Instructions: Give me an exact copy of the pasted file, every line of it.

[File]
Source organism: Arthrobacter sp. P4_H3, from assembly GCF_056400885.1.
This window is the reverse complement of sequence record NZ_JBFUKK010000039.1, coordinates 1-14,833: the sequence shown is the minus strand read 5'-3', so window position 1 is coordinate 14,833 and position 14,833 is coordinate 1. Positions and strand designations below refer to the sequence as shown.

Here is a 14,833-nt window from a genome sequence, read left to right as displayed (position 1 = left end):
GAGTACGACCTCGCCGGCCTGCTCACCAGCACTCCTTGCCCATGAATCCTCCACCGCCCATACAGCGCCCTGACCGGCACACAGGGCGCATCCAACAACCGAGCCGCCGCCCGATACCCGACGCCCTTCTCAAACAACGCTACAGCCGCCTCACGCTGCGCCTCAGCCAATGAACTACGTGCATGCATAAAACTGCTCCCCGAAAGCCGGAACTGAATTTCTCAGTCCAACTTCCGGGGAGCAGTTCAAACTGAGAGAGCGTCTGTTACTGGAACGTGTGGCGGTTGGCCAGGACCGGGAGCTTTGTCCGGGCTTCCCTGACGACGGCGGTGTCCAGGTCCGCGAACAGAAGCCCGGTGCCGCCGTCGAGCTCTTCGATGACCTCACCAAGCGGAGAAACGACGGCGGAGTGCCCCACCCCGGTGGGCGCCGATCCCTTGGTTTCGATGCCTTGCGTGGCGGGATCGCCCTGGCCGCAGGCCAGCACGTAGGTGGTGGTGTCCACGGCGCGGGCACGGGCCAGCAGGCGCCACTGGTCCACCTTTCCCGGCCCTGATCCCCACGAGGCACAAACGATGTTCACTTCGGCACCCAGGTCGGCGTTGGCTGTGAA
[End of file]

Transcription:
Source organism: Arthrobacter sp. P4_H3, from assembly GCF_056400885.1.
This window is the reverse complement of sequence record NZ_JBFUKK010000039.1, coordinates 1-14,833: the sequence shown is the minus strand read 5'-3', so window position 1 is coordinate 14,833 and position 14,833 is coordinate 1. Positions and strand designations below refer to the sequence as shown.

Here is a 14,833-nt window from a genome sequence, read left to right as displayed (position 1 = left end):
GAGTACGACCTCGCCGGCCTGCTCACCAGCACTCCTTGCCCATGAATCCTCCACCGCCCATACAGCGCCCTGACCGGCACACAGGGCGCATCCAACAACCGAGCCGCCGCCCGATACCCGACGCCCTTCTCAAACAACGCTACAGCCGCCTCACGCTGCGCCTCAGCCAATGAACTACGTGCATGCATAAAACTGCTCCCCGAAAGCCGGAACTGAATTTCTCAGTCCAACTTCCGGGGAGCAGTTCAAACTGAGAGAGCGTCTGTTACTGGAACGTGTGGCGGTTGGCCAGGACCGGGAGCTTTGTCCGGGCTTCCCTGACGACGGCGGTGTCCAGGTCCGCGAACAGAAGCCCGGTGCCGCCGTCGAGCTCTTCGATGACCTCACCAAGCGGAGAAACGACGGCGGAGTGCCCCACCCCGGTGGGCGCCGATCCCTTGGTTTCGATGCCTTGCGTGGCGGGATCGCCCTGGCCGCAGGCCAGCACGTAGGTGGTGGTGTCCACGGCGCGGGCACGGGCCAGCAGGCGCCACTGGTCCACCTTTCCCGGCCCTGATCCCCACGAGGCACAAACGATGTTCACTTCGGCACCCAGGTCGGCGTTGGCTGTGAA